Archive and Colour Photographs of WW1
By William Langford and Jack Holroyd
This is the final book in this series, the last of five titles, which have to stand as one of the very best series that Pen and Sword has published – which is no mean feat.
The photos and images in this book come from all sides of the conflict and tell their story in a most vivid way. It really gives the war a different dimension. For example, the first chapter is on the Zeebruge and Ostend Raids, an event in the Great War that, Pen & Sword aside, doesn’t receive the attention it deserves. The photos are amazing, and the fact that the photos come from both sides gives the story an unparalled perspective.
As with the previous books, the text is spot on, just enough to give each image its correct context, which is a sign of fine writing.
Chapter Two covers the German Spring Offensives, their last throw of the dice to take advantage of their use of Lenin to take Russia out of the war, thus freeing up more men. The photos really show the hell of total war, their attempt to use the blitzkrieg tactics that would be perfected in World War II. The sheer waste of human life is utterly staggering.
Chapter Three covers Salonika, Mesopotamia, and Palestine, bringing home just what a world war the Great War was.
It’s interesting to note the massive precautions taken against mosquitoes.
Even more interesting is to see photos of the famous Dunsterforce. We also see Lawrence of Arabia, and the capture of Jerusalem from the forces of the Ottoman Empire. Of particular interest to me as an Irishman is the photo of ‘Abandoned German or Turkish motor transport near Nablus on the Jericho road, captured by elements of the 10th (Irish) Division during their advance in 1918.
Chapter Four: The Italian Front is, again, a part of the Great War not as well-known as it should be, so these photos are very important, and the photos of the fighting in the mountains between the Austrians and Italians are astonishing. Later we see the horrors of the Germans using flamethrowers and poison gas on the Italians. It brings home the extent of man’s inhumanity to man. Yet there are lighter moments, for instance, British and Italian teams playing football.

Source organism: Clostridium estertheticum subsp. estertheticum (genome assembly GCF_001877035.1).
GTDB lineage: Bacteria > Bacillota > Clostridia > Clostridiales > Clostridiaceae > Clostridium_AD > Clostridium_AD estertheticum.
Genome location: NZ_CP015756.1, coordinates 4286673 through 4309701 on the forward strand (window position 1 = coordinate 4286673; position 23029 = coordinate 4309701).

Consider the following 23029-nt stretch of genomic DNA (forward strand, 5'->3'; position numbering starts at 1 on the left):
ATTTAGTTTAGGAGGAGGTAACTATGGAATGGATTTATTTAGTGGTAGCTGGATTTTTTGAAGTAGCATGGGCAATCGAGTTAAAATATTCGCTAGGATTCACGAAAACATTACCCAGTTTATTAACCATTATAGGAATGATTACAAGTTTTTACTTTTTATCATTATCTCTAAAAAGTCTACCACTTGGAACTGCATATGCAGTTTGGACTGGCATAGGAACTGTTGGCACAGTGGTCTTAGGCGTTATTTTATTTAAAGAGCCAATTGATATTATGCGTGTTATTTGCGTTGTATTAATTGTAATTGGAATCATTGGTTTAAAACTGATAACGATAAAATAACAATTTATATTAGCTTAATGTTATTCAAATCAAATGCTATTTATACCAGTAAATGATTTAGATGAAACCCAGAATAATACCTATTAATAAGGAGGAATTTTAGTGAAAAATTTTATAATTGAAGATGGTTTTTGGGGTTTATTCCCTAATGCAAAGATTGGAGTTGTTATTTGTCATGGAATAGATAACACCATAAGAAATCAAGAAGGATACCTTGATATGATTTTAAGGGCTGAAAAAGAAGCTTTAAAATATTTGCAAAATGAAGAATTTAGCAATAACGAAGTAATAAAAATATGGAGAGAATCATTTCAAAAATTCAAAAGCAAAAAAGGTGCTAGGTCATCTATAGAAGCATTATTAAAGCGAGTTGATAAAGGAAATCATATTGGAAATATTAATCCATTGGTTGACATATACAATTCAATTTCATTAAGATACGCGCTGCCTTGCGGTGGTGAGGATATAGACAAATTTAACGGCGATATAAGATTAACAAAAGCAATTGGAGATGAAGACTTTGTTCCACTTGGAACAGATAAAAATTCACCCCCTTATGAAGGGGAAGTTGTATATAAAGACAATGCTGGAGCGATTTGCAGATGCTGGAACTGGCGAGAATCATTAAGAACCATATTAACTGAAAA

Chapter Five covers the Battles of the Aisne and the Marne.
Chapter Six focuses on the American impact on the Great War.
It is interesting to see photos of the Y.M.C.A and Salvation Army looking after the men. There is an image of a fly-blown corpse which is truly harrowing. Also terrible is the tale of an explosion at The National Shell Filling Factory, Chilwell, which killed 134 people and injured 250.
It is particularly sickening to read about and see the Allied generals who knew at the end of the war that an armistice was to take effect, yet continued fighting at a great waste. Chief among these was the Commander of the American Expeditionary Force, John J. Pershing.
More uplifting are the pictures of the African-American soldiers, who as the authors perceptively write: “Their courage was especially noteworthy, as they had to face a determined enemy and mindless, prejudiced commanders and men on their own side.”
Chapter Seven covers the ‘Battle of Amiens The Hindenburg Line-Advance to Victory’. What really comes across in these photos is the speed of the advance at this stage of the war.
To my mind the best chapter of all is the final chapter, Chapter Eight: Some Consequences of this Global War. For instance, after the Armistice, the Allied blockade of Germany was needlessly maintained, causing starvation and misery in Germany on a massive scale. There are also starting pictures of mutiny and revolution in Germany. Additionally, there are photos of the Allied Intervention in Russia, and the Russian Civil War itself, one of the bloodiest conflicts in human history and most significant in the sense it allowed the rise of Communism, and thus deserves to be better known.
We see too that influenza killed people worldwide in their millions, again, another subject people should know, lest it happens again.
Overall, monarchies fell, and the map of the world changed. Having suffered the ravages of global war, the world was a harsher and more violent place, and worse was to come.
This is a very worthy book for anyone’s collection, whether they are interested in the Great War, photography, or simply history in general.